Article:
|Venerable Makarios (Macarius) the Roman of Mesopotamia (Feast Day - October 23)|
The account below of the life of Saint Makarios the Roman contains the elements accepted by the Church to be read by the faithful, yet there is a longer life of Saint Makarios that contains many embellishments of strange and mythical elements, and according to Saint Nikodemos the Hagiorite, "this should not be read to the Orthodox, being spurious".
Three holy men who lived in asceticism in the Monastery of Saint Asklepios in Mesopotamia decided to walk up and down the world in search of a sign from God for their salvation. As they approached a cave, deep in the wilderness, they became aware all at once of a marvelous scent and saw an old man coming towards them covered only by his hair and the beard that fell to his knees. He cast himself to the earth and remained there for a while, until he was sure the three strangers were not demons. Then he brought them into his cave, where he lived with two lions. They asked him to tell them his story, which he did.
His name was Makarios, the son of a rich senator of Rome named John. When he reached marriageable age, his parents betrothed him against his will. On his wedding night, at the moment of entering the bridal chamber in the midst of the festivities, he fled to a pious widow's house, where he spent seven days in hiding, weeping and entreating the help of God. As he left her house, an old man of kindly and noble demeanor came by, and told him to follow. And, indeed, Makarios followed him for three years, until the moment of arrival near the cave, when the old man vanished. He appeared to Makarios in a dream soon after, and revealed that he was the Archangel Raphael, who had once been the guide of Tobias in his travels. Before departing, the Archangel entrusted him to the care of God together with two lion cubs that had just lost their mother.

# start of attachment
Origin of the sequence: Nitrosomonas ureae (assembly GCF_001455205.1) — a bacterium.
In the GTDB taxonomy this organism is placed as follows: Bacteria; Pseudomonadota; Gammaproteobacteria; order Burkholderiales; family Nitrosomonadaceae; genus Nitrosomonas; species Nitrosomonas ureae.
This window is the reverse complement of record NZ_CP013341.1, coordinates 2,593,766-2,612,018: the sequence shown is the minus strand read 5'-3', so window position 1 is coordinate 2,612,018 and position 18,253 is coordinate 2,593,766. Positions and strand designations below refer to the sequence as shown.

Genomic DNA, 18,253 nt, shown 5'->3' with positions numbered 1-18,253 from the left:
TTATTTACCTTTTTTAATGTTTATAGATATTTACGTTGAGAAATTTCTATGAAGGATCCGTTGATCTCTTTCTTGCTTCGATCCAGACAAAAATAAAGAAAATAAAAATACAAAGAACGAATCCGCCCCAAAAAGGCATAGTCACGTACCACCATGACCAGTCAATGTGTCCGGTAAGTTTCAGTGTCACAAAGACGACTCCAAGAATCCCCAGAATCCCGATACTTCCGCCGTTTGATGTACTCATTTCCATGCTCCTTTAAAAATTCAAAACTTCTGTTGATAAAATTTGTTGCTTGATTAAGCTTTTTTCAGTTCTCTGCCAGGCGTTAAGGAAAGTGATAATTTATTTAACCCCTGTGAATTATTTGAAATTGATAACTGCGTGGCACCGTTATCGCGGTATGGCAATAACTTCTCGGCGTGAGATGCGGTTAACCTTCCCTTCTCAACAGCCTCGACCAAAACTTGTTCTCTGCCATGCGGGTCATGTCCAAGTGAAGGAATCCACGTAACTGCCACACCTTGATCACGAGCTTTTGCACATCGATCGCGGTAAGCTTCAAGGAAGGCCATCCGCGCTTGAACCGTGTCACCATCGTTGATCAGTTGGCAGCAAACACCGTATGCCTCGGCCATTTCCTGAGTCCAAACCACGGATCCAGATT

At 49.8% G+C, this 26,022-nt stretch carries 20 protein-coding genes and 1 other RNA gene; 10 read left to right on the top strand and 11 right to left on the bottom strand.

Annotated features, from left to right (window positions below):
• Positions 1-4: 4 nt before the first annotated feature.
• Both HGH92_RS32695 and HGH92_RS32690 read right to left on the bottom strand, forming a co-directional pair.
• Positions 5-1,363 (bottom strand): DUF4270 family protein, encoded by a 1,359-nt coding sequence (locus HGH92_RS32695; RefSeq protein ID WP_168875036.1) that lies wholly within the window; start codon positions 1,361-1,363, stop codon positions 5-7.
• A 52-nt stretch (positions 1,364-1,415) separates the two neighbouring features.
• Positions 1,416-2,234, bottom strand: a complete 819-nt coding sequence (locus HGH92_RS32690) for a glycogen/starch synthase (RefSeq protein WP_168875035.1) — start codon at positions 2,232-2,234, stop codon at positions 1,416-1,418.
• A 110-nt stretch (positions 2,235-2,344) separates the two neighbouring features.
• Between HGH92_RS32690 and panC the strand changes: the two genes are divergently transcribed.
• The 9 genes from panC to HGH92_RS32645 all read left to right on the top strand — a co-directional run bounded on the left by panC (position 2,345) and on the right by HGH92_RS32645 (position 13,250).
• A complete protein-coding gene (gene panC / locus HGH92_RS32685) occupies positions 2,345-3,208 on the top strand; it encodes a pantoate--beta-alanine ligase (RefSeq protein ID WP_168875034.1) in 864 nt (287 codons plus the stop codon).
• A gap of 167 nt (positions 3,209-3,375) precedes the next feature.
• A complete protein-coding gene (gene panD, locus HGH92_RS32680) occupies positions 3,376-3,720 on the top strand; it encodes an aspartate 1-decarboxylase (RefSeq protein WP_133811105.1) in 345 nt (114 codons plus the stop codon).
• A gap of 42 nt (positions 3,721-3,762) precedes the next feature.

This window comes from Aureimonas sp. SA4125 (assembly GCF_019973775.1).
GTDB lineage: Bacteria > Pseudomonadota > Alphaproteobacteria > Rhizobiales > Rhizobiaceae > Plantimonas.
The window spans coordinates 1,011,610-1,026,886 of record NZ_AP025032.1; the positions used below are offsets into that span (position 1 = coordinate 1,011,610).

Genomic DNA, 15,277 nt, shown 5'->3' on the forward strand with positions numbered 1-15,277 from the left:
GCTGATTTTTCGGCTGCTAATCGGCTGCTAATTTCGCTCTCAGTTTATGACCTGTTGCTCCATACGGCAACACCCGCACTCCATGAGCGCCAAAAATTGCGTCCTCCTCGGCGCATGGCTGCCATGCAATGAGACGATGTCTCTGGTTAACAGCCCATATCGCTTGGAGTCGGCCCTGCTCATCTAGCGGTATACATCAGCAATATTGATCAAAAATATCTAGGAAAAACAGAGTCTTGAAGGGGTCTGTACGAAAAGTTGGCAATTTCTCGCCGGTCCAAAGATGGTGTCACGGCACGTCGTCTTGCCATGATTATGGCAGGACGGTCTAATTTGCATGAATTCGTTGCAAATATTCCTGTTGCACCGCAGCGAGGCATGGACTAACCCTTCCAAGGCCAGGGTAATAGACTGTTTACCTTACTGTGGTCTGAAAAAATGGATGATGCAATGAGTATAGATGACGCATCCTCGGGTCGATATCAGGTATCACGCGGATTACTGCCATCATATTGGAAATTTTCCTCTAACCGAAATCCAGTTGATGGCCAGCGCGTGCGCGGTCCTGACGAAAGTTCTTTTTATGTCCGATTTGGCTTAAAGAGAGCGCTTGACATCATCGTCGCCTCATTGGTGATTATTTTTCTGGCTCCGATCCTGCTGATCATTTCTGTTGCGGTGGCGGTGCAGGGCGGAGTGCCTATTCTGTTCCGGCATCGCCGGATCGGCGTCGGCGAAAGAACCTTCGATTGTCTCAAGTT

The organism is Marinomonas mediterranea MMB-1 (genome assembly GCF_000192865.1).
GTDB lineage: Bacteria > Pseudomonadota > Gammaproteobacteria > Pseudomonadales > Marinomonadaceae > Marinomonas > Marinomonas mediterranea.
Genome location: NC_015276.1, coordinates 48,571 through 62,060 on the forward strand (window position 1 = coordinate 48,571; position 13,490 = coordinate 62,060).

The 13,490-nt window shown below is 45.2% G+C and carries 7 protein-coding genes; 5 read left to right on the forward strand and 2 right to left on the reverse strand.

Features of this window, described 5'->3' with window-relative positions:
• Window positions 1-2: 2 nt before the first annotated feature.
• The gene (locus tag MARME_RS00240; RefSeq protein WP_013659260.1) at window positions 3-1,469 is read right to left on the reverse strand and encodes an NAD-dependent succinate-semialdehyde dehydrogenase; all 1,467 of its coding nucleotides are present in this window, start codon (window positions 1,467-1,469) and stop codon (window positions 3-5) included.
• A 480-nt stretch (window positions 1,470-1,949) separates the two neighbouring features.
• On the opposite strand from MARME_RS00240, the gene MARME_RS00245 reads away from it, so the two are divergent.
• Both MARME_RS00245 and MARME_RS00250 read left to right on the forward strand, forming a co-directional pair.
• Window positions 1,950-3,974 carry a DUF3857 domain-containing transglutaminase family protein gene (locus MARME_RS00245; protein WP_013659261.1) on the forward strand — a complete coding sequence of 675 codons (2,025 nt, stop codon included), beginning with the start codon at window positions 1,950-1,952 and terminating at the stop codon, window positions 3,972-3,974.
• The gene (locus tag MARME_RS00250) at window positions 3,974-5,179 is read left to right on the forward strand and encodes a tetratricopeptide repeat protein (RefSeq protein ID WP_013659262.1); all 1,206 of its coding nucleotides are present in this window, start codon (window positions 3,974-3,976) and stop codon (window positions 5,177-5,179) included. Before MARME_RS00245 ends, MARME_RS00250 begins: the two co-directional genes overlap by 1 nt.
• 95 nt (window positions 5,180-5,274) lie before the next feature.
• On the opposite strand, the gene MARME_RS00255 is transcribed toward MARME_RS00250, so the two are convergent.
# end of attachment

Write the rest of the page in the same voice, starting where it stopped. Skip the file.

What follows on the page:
Some while after, Makarios saw, standing before him, a most beautiful maiden, who told him that she too had fled marriage in Rome. Makarios did not have discernment enough to escape the devil's trap, and welcomed her to spend the night in his cave. During the night, he was violently attacked, for the first time in his life, by the fiery darts of carnal desire. The pretended maiden suddenly disappeared, as the devil triumphed in his success at introducing the thought of sin into the mind of the ascetic. Makarios then realized the gravity of his fall in the sight of God. Weeping bitterly, he made up his mind to leave the cave and find somewhere else to do penance. But, on his way, the Archangel Raphael appeared to him anew and urged him to return, for it was in his cave that God would hear his prayer. So he went back and sorely afflicted his flesh with fasting, vigils and utter abnegation for many years, in order to regain a heart of unsullied purity in which to contemplate the vision of God.
When he had edified the three brethren with the story of his struggles, Makarios sent them away in peace and fell asleep in the Lord, unknown to all, in the presence only of the angels and the saints.